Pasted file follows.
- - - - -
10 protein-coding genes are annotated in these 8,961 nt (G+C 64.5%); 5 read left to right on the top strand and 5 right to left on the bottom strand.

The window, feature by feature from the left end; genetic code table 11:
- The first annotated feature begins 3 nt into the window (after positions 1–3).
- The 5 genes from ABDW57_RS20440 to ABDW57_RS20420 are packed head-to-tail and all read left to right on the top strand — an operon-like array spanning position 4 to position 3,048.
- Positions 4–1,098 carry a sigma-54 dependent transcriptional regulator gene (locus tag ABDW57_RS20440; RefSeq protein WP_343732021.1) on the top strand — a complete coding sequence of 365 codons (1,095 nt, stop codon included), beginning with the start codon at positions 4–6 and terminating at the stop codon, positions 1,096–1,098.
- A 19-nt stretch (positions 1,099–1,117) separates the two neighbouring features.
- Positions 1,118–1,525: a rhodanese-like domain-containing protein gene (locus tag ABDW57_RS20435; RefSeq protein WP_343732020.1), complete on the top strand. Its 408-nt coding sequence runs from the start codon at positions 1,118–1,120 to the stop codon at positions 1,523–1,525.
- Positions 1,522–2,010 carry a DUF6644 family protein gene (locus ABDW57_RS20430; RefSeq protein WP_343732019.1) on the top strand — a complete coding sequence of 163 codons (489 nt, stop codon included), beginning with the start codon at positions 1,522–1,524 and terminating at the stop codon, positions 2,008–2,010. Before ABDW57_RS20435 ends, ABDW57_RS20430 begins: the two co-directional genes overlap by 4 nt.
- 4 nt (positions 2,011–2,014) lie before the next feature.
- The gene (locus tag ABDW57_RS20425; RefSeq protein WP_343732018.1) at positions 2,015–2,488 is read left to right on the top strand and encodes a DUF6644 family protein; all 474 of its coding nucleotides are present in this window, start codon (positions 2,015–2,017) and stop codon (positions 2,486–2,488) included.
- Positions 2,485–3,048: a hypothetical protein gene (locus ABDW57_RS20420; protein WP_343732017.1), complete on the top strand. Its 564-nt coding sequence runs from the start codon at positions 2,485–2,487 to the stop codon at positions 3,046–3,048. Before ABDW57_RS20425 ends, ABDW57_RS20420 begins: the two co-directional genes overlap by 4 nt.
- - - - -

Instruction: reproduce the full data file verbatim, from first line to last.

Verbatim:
10 protein-coding genes are annotated in these 8,961 nt (G+C 64.5%); 5 read left to right on the top strand and 5 right to left on the bottom strand.

The window, feature by feature from the left end; genetic code table 11:
- The first annotated feature begins 3 nt into the window (after positions 1–3).
- The 5 genes from ABDW57_RS20440 to ABDW57_RS20420 are packed head-to-tail and all read left to right on the top strand — an operon-like array spanning position 4 to position 3,048.
- Positions 4–1,098 carry a sigma-54 dependent transcriptional regulator gene (locus tag ABDW57_RS20440; RefSeq protein WP_343732021.1) on the top strand — a complete coding sequence of 365 codons (1,095 nt, stop codon included), beginning with the start codon at positions 4–6 and terminating at the stop codon, positions 1,096–1,098.
- A 19-nt stretch (positions 1,099–1,117) separates the two neighbouring features.
- Positions 1,118–1,525: a rhodanese-like domain-containing protein gene (locus tag ABDW57_RS20435; RefSeq protein WP_343732020.1), complete on the top strand. Its 408-nt coding sequence runs from the start codon at positions 1,118–1,120 to the stop codon at positions 1,523–1,525.
- Positions 1,522–2,010 carry a DUF6644 family protein gene (locus ABDW57_RS20430; RefSeq protein WP_343732019.1) on the top strand — a complete coding sequence of 163 codons (489 nt, stop codon included), beginning with the start codon at positions 1,522–1,524 and terminating at the stop codon, positions 2,008–2,010. Before ABDW57_RS20435 ends, ABDW57_RS20430 begins: the two co-directional genes overlap by 4 nt.
- 4 nt (positions 2,011–2,014) lie before the next feature.
- The gene (locus tag ABDW57_RS20425; RefSeq protein WP_343732018.1) at positions 2,015–2,488 is read left to right on the top strand and encodes a DUF6644 family protein; all 474 of its coding nucleotides are present in this window, start codon (positions 2,015–2,017) and stop codon (positions 2,486–2,488) included.
- Positions 2,485–3,048: a hypothetical protein gene (locus ABDW57_RS20420; protein WP_343732017.1), complete on the top strand. Its 564-nt coding sequence runs from the start codon at positions 2,485–2,487 to the stop codon at positions 3,046–3,048. Before ABDW57_RS20425 ends, ABDW57_RS20420 begins: the two co-directional genes overlap by 4 nt.